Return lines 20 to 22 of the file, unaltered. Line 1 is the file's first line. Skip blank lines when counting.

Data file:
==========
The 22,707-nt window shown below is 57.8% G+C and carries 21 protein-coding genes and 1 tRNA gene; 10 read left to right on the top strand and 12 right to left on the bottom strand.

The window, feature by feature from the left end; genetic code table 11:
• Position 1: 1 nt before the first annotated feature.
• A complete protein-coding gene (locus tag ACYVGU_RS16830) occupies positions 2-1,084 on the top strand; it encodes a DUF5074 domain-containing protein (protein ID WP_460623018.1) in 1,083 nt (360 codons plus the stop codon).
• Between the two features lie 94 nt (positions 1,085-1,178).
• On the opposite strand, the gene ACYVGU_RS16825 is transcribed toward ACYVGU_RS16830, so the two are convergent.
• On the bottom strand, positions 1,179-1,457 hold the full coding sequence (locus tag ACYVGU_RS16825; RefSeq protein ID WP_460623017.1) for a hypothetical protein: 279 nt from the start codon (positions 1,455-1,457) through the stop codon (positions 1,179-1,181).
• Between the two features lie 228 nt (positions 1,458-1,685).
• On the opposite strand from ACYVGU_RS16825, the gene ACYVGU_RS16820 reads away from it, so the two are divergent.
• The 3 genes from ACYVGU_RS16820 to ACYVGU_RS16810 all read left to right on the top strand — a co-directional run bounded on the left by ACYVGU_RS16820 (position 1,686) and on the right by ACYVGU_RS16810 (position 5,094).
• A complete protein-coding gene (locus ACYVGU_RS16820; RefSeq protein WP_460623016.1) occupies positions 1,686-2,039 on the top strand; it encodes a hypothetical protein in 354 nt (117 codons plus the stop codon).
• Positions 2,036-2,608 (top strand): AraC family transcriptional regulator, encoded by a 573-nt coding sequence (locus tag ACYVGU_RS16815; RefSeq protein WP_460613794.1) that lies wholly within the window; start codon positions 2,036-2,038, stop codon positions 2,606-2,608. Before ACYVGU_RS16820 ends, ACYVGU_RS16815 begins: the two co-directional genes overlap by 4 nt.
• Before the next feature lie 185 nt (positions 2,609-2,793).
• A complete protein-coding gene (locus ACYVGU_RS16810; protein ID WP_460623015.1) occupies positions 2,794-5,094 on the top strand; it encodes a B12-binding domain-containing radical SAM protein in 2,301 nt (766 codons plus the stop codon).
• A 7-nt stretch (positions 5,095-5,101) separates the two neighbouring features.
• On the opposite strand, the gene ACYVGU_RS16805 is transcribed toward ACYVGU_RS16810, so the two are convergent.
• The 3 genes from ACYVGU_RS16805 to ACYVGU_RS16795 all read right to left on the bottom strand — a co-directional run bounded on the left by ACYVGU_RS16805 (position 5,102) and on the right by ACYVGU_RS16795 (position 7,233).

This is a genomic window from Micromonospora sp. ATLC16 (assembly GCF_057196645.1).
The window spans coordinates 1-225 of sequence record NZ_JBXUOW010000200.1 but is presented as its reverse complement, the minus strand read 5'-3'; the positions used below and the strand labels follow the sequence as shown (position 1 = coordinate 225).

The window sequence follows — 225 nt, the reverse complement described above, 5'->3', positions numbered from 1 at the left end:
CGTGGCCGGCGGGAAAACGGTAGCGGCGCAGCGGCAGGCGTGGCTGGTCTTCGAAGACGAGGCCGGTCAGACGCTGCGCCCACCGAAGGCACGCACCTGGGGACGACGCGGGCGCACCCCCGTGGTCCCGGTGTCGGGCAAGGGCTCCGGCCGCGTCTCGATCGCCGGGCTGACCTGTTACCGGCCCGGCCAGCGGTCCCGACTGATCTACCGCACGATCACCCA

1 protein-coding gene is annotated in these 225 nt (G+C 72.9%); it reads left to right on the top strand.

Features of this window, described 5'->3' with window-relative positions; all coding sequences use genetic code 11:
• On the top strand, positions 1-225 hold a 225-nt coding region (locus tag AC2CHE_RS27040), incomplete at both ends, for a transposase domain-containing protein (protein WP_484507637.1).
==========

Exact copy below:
The window sequence follows — 225 nt, the reverse complement described above, 5'->3', positions numbered from 1 at the left end:
CGTGGCCGGCGGGAAAACGGTAGCGGCGCAGCGGCAGGCGTGGCTGGTCTTCGAAGACGAGGCCGGTCAGACGCTGCGCCCACCGAAGGCACGCACCTGGGGACGACGCGGGCGCACCCCCGTGGTCCCGGTGTCGGGCAAGGGCTCCGGCCGCGTCTCGATCGCCGGGCTGACCTGTTACCGGCCCGGCCAGCGGTCCCGACTGATCTACCGCACGATCACCCA

1 protein-coding gene is annotated in these 225 nt (G+C 72.9%); it reads left to right on the top strand.